RACQ Head of Technical and Safety Policy Steve Spalding said the footage, obtained from the Club’s onboard vehicle cameras, highlighted the dangerous situations roadside workers were exposed to on the job.
“The footage shows drivers failing to slow down, merging dangerously, not concentrating, and at times causing their vehicles to spin out of control – all within metres of our roadside workers,” Mr Spalding said.
“These are all near-misses, but what it highlights are the dangers for those working on the roadside helping stranded motorists. It takes just one wrong move and roadside workers’ and motorists’ lives are at risk.
“It’s why we’re asking drivers to move over and slow down when they see emergency vehicles, roadside workers and construction workers on the road. This creates a safer space and reduces the likelihood of them being struck.”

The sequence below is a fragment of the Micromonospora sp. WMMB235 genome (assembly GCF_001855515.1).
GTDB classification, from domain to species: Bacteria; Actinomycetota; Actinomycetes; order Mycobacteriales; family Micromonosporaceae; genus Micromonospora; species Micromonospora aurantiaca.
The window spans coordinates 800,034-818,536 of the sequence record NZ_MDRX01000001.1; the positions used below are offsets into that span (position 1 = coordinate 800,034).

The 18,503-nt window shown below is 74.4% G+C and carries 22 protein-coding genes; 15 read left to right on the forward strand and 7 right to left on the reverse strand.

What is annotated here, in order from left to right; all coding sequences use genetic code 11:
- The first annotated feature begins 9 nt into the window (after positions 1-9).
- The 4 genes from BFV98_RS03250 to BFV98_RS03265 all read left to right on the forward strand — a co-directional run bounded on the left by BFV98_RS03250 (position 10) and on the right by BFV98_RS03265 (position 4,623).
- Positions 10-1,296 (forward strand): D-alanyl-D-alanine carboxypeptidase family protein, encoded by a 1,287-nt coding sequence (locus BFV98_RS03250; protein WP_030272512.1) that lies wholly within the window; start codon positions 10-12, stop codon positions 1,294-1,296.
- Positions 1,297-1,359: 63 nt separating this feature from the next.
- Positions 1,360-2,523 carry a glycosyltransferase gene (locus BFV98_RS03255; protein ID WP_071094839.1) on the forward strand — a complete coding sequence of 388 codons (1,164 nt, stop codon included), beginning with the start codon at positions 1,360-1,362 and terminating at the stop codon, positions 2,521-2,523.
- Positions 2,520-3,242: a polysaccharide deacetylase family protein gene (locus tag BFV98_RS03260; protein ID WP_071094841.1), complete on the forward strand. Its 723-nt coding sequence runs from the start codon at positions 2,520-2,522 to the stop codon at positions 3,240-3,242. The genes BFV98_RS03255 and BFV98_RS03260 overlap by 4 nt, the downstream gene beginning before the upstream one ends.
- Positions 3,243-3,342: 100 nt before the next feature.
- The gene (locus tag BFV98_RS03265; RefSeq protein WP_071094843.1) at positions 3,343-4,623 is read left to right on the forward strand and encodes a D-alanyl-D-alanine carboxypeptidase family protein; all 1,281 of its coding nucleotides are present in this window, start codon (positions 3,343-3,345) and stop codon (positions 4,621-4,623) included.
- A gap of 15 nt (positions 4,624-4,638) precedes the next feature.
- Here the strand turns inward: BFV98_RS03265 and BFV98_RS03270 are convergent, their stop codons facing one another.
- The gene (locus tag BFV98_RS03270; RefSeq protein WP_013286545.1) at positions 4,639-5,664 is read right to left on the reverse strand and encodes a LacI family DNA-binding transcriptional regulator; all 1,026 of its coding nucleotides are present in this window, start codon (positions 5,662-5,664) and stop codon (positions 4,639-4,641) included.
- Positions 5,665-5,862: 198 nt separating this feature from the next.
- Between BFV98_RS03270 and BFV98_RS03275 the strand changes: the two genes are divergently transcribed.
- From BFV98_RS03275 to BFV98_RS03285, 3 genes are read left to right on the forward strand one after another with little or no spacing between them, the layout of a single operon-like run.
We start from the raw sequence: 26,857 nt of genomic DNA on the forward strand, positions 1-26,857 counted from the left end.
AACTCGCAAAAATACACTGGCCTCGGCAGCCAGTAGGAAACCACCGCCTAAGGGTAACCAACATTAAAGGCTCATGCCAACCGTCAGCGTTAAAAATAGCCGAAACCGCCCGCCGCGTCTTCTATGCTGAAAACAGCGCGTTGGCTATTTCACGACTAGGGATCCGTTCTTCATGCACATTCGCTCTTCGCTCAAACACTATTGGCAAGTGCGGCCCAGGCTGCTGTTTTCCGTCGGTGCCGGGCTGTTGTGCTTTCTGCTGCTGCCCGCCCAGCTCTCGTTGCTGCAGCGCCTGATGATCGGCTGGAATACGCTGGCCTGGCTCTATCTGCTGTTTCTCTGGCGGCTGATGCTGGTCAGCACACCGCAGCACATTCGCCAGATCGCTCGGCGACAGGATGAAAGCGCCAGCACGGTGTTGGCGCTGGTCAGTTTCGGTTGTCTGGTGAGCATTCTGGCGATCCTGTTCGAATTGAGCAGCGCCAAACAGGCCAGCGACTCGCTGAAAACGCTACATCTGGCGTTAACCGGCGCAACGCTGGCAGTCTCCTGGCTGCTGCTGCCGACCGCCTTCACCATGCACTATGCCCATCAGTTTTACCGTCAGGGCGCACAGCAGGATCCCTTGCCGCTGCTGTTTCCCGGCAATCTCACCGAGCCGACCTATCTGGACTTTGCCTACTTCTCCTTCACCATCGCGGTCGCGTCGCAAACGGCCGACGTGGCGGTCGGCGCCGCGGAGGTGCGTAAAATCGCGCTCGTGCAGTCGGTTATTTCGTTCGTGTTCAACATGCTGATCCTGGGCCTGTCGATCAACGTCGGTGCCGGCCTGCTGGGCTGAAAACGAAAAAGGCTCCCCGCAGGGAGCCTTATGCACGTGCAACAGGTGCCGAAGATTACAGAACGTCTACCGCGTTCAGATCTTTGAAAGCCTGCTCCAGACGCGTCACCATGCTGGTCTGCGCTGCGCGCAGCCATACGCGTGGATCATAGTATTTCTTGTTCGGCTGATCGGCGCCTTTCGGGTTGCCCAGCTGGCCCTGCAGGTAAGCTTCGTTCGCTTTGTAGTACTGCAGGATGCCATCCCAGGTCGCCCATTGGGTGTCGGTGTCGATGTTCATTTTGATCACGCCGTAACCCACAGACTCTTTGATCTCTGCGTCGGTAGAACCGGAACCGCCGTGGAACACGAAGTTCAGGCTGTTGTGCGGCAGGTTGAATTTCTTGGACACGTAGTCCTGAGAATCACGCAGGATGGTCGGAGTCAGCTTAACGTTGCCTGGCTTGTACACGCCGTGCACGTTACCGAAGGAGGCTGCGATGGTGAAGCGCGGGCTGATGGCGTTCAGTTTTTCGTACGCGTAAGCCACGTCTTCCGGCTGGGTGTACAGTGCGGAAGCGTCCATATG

Mr Spalding said RACQ was pleased the State Government had joined the campaign.
“We need to protect those who work in high-speed environments like emergency crews, road workers, roadside assistance workers and tow truck operators because their job is to help others already stranded in risky locations,” he said.
“These Queenslanders deserve to feel safe in their workplace, and while they take precautions to minimise risk, they rely on the motoring public to do their bit to ensure everyone gets home to their families.
“It makes sense to come together during National Road Safety Week and make the pledge to drive so others survive.”
Queenslanders could visit the Road Safety Week website for more information.